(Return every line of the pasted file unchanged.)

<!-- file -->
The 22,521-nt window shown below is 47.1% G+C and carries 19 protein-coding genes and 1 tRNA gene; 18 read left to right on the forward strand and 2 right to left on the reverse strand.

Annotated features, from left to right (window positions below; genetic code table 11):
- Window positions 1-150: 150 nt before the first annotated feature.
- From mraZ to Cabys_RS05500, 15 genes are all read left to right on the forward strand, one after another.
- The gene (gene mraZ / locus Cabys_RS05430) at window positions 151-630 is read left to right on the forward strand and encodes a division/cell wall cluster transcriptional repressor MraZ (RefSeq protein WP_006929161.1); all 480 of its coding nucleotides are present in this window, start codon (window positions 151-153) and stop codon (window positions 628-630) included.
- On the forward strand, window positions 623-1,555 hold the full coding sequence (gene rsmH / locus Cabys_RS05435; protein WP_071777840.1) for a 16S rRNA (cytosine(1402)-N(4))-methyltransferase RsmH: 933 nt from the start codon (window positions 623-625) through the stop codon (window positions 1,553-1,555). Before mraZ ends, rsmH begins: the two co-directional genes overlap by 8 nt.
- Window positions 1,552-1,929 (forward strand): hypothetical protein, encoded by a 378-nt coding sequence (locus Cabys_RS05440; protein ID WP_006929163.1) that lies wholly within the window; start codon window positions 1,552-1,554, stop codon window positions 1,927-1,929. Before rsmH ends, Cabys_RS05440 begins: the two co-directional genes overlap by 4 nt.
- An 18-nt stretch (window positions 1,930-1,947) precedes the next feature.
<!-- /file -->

The 22,521-nt window shown below is 47.1% G+C and carries 19 protein-coding genes and 1 tRNA gene; 18 read left to right on the forward strand and 2 right to left on the reverse strand.

Annotated features, from left to right (window positions below; genetic code table 11):
- Window positions 1-150: 150 nt before the first annotated feature.
- From mraZ to Cabys_RS05500, 15 genes are all read left to right on the forward strand, one after another.
- The gene (gene mraZ / locus Cabys_RS05430) at window positions 151-630 is read left to right on the forward strand and encodes a division/cell wall cluster transcriptional repressor MraZ (RefSeq protein WP_006929161.1); all 480 of its coding nucleotides are present in this window, start codon (window positions 151-153) and stop codon (window positions 628-630) included.
- On the forward strand, window positions 623-1,555 hold the full coding sequence (gene rsmH / locus Cabys_RS05435; protein WP_071777840.1) for a 16S rRNA (cytosine(1402)-N(4))-methyltransferase RsmH: 933 nt from the start codon (window positions 623-625) through the stop codon (window positions 1,553-1,555). Before mraZ ends, rsmH begins: the two co-directional genes overlap by 8 nt.
- Window positions 1,552-1,929 (forward strand): hypothetical protein, encoded by a 378-nt coding sequence (locus Cabys_RS05440; protein ID WP_006929163.1) that lies wholly within the window; start codon window positions 1,552-1,554, stop codon window positions 1,927-1,929. Before rsmH ends, Cabys_RS05440 begins: the two co-directional genes overlap by 4 nt.
- An 18-nt stretch (window positions 1,930-1,947) precedes the next feature.